In the world of securities regulation, disclosure omissions can be just as troublesome as negative self-reporting. That scenario is certainly playing out with Facebook and its recent foray into virtual currency.

In June, the social media giant announced it was entering the cryptocurrency space with a global payments network called Calibra, a digital wallet for Libra, a global currency powered by blockchain technology. The wallet will be available in Messenger, WhatsApp, and as a standalone app. Facebook expects it all to launch in 2020.

Facebook will not have independent control of the implementation. It will have just one vote among all of the other companies in the Libra Association (its aim is to have 100 members). Among the 28 founding companies paying $10 million for membership are Facebook/Calibra, PayPal, MasterCard, Visa, Spotify, Uber, Lyft, and Andreessen Horowitz.

You may love the plan or hate it with a distrust fueled by Facebook repeatedly dropping the ball on consumer data privacy protections. Either view is certainly appropriate for debate. How can those important discussions take place, however, if there remains a shroud of secrecy that investors must penetrate?

True and fair to note: Facebook is hardly obscuring the initiative. Press releases, blogs, and media coverage have spread the word in great detail. What Facebook has yet to do: a formal disclosure with the Securities and Exchange Commission.

That discovery was noted in a blog post from Intelligize, a LexisNexis service that collects and analyzes SEC filings. A story headlined “Living in a Material World: Facebook Forgoes 8-K on Libra” notes that: “Facebook may be driving the Libra bus for now, but the company is positioning it as a communal effort. Perhaps that’s why Facebook isn’t making the disclosures you might expect if they had just single-handedly created a currency that is really going to replace the dollar?”

“When public companies have significant news to share between quarterly reports, of course, they generally file a Form 8-K. And per the SEC’s instructions, those Form 8-Ks are expected to be filed within four business days (unless otherwise stated) of the triggering event,” the story adds. “The four-business-day mark has come and gone since the Libra announcement, and Facebook has yet to file an 8-K regarding the news.”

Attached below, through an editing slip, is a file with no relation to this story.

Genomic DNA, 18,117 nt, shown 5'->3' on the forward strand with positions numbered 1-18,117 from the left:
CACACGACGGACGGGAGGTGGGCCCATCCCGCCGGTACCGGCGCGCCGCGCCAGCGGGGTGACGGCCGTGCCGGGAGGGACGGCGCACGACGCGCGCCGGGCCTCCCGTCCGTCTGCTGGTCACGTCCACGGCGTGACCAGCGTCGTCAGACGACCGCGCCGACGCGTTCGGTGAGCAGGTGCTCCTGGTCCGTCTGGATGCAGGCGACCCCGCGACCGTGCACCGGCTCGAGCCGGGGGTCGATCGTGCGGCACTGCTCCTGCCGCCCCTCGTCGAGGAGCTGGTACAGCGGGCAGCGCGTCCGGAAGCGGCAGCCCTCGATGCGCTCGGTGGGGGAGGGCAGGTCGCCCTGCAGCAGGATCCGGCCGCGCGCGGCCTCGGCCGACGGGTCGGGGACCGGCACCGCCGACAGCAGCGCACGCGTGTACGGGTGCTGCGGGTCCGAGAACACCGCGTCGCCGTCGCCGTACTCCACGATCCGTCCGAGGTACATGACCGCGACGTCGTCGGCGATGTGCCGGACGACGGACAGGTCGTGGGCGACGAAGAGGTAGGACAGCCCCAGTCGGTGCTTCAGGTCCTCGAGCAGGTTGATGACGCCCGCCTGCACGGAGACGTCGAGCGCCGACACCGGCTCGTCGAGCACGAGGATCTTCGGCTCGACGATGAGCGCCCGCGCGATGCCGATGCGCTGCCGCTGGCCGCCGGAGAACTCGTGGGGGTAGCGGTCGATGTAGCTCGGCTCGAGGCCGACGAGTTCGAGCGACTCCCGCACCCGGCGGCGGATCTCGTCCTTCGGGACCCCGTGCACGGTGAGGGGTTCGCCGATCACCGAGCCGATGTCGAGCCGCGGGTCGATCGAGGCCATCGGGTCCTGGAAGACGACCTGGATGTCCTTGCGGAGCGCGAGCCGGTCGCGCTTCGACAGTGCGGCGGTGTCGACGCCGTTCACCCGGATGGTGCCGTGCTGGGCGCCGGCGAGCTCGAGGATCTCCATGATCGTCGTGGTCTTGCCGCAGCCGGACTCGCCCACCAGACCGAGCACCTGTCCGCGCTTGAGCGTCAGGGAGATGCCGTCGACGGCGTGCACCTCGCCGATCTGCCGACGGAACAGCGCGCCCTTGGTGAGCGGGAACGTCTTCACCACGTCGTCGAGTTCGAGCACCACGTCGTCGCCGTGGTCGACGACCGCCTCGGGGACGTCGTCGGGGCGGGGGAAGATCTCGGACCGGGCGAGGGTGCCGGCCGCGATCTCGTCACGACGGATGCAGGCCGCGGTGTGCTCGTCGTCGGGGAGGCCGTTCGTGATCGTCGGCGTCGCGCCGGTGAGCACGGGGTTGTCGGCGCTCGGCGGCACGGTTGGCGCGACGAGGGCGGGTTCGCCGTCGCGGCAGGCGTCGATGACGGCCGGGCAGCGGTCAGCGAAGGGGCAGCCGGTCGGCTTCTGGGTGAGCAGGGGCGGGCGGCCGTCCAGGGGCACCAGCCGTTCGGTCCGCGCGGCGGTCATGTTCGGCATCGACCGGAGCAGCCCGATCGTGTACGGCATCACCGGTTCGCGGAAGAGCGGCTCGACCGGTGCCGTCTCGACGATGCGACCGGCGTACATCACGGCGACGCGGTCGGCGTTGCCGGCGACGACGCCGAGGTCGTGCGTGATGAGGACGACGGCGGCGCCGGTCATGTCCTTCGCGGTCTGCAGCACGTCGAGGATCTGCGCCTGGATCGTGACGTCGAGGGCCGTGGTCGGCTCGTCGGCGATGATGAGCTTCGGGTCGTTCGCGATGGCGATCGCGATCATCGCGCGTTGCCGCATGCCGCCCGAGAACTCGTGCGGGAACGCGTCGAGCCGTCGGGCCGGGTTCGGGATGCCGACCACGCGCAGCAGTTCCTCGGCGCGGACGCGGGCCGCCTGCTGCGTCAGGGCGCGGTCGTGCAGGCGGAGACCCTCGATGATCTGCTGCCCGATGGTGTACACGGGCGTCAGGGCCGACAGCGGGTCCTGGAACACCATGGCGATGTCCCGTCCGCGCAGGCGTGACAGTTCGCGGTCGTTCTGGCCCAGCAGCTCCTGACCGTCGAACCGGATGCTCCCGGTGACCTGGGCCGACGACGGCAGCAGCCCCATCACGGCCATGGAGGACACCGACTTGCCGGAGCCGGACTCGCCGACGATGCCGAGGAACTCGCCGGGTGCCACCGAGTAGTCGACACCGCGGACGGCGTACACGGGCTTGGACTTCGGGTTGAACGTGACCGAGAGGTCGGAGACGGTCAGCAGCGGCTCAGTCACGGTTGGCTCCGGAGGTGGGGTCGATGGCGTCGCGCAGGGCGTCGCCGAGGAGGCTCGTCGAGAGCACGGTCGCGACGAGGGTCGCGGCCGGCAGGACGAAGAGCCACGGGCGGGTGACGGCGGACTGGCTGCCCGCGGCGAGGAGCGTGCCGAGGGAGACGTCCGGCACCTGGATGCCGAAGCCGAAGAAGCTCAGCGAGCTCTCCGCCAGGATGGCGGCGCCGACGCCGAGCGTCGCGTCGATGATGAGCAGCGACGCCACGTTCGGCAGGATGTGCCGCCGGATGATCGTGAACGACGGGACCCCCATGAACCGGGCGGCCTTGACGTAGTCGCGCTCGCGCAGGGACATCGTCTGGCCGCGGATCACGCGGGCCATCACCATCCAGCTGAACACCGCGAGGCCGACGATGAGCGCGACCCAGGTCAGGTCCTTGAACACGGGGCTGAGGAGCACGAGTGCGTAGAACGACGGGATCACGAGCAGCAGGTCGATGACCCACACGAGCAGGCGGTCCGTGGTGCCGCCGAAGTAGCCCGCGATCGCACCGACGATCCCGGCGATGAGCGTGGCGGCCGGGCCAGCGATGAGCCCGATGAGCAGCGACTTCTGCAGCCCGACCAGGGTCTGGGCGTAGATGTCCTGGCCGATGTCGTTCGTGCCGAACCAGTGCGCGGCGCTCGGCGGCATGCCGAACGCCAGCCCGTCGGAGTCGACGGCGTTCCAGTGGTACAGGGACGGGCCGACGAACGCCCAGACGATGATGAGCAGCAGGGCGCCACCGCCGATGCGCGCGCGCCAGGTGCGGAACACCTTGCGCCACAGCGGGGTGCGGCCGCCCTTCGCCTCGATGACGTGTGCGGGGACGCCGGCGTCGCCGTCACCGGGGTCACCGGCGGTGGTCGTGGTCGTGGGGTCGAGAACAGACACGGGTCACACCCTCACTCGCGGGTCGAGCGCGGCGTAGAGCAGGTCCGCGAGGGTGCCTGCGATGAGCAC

The article proposes that the failure to file “is a calculated decision based on a careful determination that the Libra initiative doesn’t rise to the level of the SEC’s materiality standard, a substantial likelihood that a reasonable investor would attach importance in determining whether to purchase the security registered.”

We beg to differ, based in part on how the SEC has handled other disclosure matters in the past.

In the realm of public company disclosures, a particular focus is placed on ensuring material company information, especially if it affects stock price, is not selectively or arbitrarily spread among shareholders. Pre-public offering roadshows walk a fine line on this front. There is also an increasing scrutiny on social media, a trend that has reinvigorated and recast the SEC’s longstanding Regulation Fair Disclosure. The gist of the rule: don’t leak material information to a handful of stakeholders when there is an imperative to disseminate it to all shareholders at the same time.

Netflix CEO Reed Hastings dodged the Reg. FD bullet by convincing regulators that his social media accounts were widely used by shareholders as a source of company information, a fact that was backed by a separate filing announcing his personal account as a company resource.

Elon Musk was not so lucky. His social media presence, just as well-known and well-parsed by investors, came under attack by the SEC.

Understandably, the SEC’s definition of “materiality” gets fuzzier and fuzzier the more you look at it. It encourages overthinking. We cannot be convinced, however, that Facebook, given all the scrutiny it is under, wouldn’t have seen the merit of considering what could be a multi-billion-dollar, global initiative under the rubric of material interest.

This is hardly just a hint that Hastings secured “Arrested Development” for his streaming service or Musk making a not-so-thinly-veiled pot joke. Facebook is basically creating a new financial service that, on a global scale, could rival the largest Wall Street banks. There is already talk of systemic risk and designation of the company as a non-bank threat to financial stability. How could any of that not be material and worthy of an 8-K?

It is almost as though Mark Zuckerberg and his company really do consider themselves untouchable and are lauding that assumption over regulators. That attitude is far more dangerous than the sulking tweets that fueled the Musk vs. SEC battle. It may also prove to be one arrogant stand too many for Facebook and the social media peers it threatens to drag down with it amid state and federal scrutiny.

Never mind big fines and anti-trust squabbles, the time has come for the Federal Trade Commission to stop dragging its feet and embed a corporate monitor inside Facebook’s Menlo Park HQ.